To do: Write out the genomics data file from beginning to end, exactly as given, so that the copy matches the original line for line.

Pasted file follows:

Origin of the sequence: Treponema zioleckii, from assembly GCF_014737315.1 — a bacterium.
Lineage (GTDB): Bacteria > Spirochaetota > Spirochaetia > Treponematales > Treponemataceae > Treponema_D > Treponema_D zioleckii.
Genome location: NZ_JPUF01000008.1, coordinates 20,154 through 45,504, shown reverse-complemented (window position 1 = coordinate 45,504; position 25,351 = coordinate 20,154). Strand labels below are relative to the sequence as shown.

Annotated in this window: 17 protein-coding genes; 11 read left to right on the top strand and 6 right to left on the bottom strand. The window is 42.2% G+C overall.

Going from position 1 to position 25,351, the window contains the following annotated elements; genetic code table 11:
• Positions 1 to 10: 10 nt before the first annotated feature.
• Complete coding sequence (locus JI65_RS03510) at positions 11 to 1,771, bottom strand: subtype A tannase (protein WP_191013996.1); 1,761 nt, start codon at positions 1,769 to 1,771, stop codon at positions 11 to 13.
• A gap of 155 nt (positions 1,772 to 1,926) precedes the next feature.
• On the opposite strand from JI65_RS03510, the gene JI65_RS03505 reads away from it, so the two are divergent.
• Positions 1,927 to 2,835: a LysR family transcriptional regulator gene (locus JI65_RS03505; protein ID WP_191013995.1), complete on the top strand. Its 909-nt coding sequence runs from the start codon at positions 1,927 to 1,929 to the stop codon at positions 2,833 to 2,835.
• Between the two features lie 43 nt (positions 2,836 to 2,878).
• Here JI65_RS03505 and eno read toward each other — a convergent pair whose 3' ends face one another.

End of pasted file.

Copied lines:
Origin of the sequence: Treponema zioleckii, from assembly GCF_014737315.1 — a bacterium.
Lineage (GTDB): Bacteria > Spirochaetota > Spirochaetia > Treponematales > Treponemataceae > Treponema_D > Treponema_D zioleckii.
Genome location: NZ_JPUF01000008.1, coordinates 20,154 through 45,504, shown reverse-complemented (window position 1 = coordinate 45,504; position 25,351 = coordinate 20,154). Strand labels below are relative to the sequence as shown.

Annotated in this window: 17 protein-coding genes; 11 read left to right on the top strand and 6 right to left on the bottom strand. The window is 42.2% G+C overall.

Going from position 1 to position 25,351, the window contains the following annotated elements; genetic code table 11:
• Positions 1 to 10: 10 nt before the first annotated feature.
• Complete coding sequence (locus JI65_RS03510) at positions 11 to 1,771, bottom strand: subtype A tannase (protein WP_191013996.1); 1,761 nt, start codon at positions 1,769 to 1,771, stop codon at positions 11 to 13.
• A gap of 155 nt (positions 1,772 to 1,926) precedes the next feature.
• On the opposite strand from JI65_RS03510, the gene JI65_RS03505 reads away from it, so the two are divergent.
• Positions 1,927 to 2,835: a LysR family transcriptional regulator gene (locus JI65_RS03505; protein ID WP_191013995.1), complete on the top strand. Its 909-nt coding sequence runs from the start codon at positions 1,927 to 1,929 to the stop codon at positions 2,833 to 2,835.
• Between the two features lie 43 nt (positions 2,836 to 2,878).
• Here JI65_RS03505 and eno read toward each other — a convergent pair whose 3' ends face one another.